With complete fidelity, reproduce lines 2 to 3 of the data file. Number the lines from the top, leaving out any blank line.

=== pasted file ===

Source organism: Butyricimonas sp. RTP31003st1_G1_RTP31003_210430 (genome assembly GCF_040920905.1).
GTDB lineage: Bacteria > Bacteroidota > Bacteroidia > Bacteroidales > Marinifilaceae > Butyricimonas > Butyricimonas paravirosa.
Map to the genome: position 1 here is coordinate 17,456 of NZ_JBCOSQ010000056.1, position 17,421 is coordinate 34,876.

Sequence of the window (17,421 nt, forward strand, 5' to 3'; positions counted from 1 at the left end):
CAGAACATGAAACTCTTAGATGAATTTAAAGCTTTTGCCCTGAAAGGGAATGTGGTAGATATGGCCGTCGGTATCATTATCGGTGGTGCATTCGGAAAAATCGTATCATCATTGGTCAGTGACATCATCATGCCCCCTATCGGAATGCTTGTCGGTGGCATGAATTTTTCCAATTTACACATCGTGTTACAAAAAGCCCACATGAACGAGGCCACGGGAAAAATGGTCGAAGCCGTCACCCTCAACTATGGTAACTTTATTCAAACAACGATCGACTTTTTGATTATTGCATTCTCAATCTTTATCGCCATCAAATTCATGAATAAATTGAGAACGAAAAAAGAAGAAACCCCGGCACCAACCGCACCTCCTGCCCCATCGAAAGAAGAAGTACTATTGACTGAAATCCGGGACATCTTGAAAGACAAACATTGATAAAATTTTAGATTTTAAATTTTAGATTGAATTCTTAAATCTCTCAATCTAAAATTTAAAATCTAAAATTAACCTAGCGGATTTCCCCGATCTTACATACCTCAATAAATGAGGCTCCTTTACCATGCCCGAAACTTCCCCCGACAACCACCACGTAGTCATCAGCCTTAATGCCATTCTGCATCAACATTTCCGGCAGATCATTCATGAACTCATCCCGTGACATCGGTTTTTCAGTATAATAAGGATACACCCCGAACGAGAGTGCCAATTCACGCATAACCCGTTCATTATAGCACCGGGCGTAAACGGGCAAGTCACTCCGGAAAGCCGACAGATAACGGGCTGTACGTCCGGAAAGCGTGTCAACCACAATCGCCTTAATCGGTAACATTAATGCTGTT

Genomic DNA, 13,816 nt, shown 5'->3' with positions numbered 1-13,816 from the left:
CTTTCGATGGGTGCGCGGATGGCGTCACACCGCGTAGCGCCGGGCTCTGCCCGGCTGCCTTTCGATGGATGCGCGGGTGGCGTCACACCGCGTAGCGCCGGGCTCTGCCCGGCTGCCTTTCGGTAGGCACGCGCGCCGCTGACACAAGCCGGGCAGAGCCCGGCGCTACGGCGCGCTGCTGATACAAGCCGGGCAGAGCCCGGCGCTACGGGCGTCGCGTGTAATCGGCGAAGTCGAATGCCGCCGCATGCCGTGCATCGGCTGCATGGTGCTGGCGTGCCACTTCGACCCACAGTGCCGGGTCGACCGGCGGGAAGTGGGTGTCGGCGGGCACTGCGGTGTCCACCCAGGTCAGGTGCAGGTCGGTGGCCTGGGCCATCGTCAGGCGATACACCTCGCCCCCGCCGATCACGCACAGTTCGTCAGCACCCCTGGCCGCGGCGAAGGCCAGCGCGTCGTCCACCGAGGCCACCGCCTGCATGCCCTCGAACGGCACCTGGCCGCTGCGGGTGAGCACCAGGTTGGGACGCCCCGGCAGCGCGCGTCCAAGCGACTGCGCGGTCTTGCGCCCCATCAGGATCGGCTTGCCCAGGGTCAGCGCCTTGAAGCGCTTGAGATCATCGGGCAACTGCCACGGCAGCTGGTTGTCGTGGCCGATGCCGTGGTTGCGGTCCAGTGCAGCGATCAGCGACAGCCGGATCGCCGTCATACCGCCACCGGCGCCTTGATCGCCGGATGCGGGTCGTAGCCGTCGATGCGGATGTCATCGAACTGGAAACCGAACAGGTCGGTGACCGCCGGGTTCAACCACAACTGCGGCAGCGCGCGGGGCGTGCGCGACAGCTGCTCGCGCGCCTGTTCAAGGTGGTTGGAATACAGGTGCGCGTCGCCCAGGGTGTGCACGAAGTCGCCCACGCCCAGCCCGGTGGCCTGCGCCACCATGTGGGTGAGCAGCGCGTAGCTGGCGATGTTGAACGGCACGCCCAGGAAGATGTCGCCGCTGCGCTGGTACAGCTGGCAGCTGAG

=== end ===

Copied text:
GTDB lineage: Bacteria > Bacteroidota > Bacteroidia > Bacteroidales > Marinifilaceae > Butyricimonas > Butyricimonas paravirosa.
Map to the genome: position 1 here is coordinate 17,456 of NZ_JBCOSQ010000056.1, position 17,421 is coordinate 34,876.